59. An apparatus as defined in claim 58 wherein the spring steel applies a substantial portion of the first pressure, and the second pressure is developed by a resistance to deformation of the foam block and a force applied by the spring steel.
60. For use with a structure located adjacent a parking area for vehicles having a top surface, an apparatus comprising:
a support mounted for vertical movement away from the top surface when the vehicle moves away from the structure; and,
a compressible seal secured to the support, the seal being deflectable from a first position in the path of a vehicle entering the parking area to a second position wherein the seal compresses against the top surface of the vehicle parked in the parking area, wherein the support is adapted to remain substantially stationary when the vehicle moves toward the structure to engage the seal.
61. For use with a vehicle having a top surface, an apparatus comprising:
a rigid hood adapted to be secured to a structure above a dock opening located adjacent a parking area for the vehicle, the hood adapted to be pivotably mounted to the structure via a hinge for movement away from the top surface when the vehicle moves away from the structure; and,
a compressible seal secured to the hood, the seal being deflectable from a first position in the path of a vehicle entering the parking area to a second position wherein the seal compresses against the top surface of the vehicle parked in the parking area.
Description
FIELD OF THE INVENTION

The present invention relates generally to loading docks and, more particularly, to sealing apparatus for creating a weather seal between a vehicle and a loading dock or the like.

BACKGROUND OF THE INVENTION

The need to shelter loading docks and the personnel working thereon from weather related elements has long been known. For example, it has long been known that it is undesirable to permit snow, rain or wind to enter either a warehouse or a truck being unloaded at a dock. Permitting heated or cooled air to escape the warehouse during use of the dock is equally undesirable.

Many proposals have addressed these issues. For example, dock shelters and dock seals which provide employee comfort and protect inventory by keeping weather elements away from the dock area and which improve energy conservation by limiting loss of heated or cooled air have long been commercially available. While many of the above-noted products have been very successful in addressing these environmental issues, there remains room for improvement. For example, when a vehicle such as a semi-trailer truck has been in a rain or snow storm, it often collects water (and sometimes slush, snow or ice) on the top surface of its trailer. When the trailer backs up to a loading dock, there is a potential for this collection of water (or slush, snow or ice) to flow over the leading edge of the top of the trailer into the loading dock area. A similar effect can occur with a truck parked at a dock when a rain or snow storm begins. Although many available shelters and seals will prevent rain and snow from falling directly into the dock area, there is a potential for water, snow, ice or slush to collect on the trailer top and subsequently run over the leading edge of the trailer onto the dock. This potential is particularly acute in loading docks with parking areas pitched towards the dock, as all or nearly all of the rain or melting snow on the top surface of the trailer will run towards the lowest part of the trailer, which, in this example, is the leading edge of the truck adjacent the dock.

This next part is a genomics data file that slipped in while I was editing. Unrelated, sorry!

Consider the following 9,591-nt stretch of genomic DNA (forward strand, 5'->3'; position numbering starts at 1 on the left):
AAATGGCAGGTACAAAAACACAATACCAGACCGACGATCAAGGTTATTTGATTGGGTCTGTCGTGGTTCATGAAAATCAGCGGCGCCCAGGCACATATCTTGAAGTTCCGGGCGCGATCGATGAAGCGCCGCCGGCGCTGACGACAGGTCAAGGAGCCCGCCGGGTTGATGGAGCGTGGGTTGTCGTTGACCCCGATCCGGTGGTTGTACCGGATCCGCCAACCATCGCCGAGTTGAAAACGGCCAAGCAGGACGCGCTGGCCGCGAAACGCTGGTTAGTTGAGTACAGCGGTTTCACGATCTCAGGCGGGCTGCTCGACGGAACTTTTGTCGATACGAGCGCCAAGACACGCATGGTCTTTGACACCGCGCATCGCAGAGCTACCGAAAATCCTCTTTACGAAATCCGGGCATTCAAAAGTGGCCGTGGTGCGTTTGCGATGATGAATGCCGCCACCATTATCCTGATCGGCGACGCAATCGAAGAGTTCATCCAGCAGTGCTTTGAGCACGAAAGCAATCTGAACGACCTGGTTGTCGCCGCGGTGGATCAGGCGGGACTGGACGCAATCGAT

SUMMARY OF THE INVENTION

In accordance with an aspect of the invention, an apparatus for use with a structure located adjacent a parking area for vehicles having a top surface is provided. The apparatus is provided with a support mounted for vertical movement away from the top surface when the vehicle moves away from the structure. It is also provided with a compressible seal secured to the support. The seal is deflectable from a first position in the path of a vehicle entering the parking area to a second position wherein the seal compresses against the top surface of the vehicle parked in the parking area.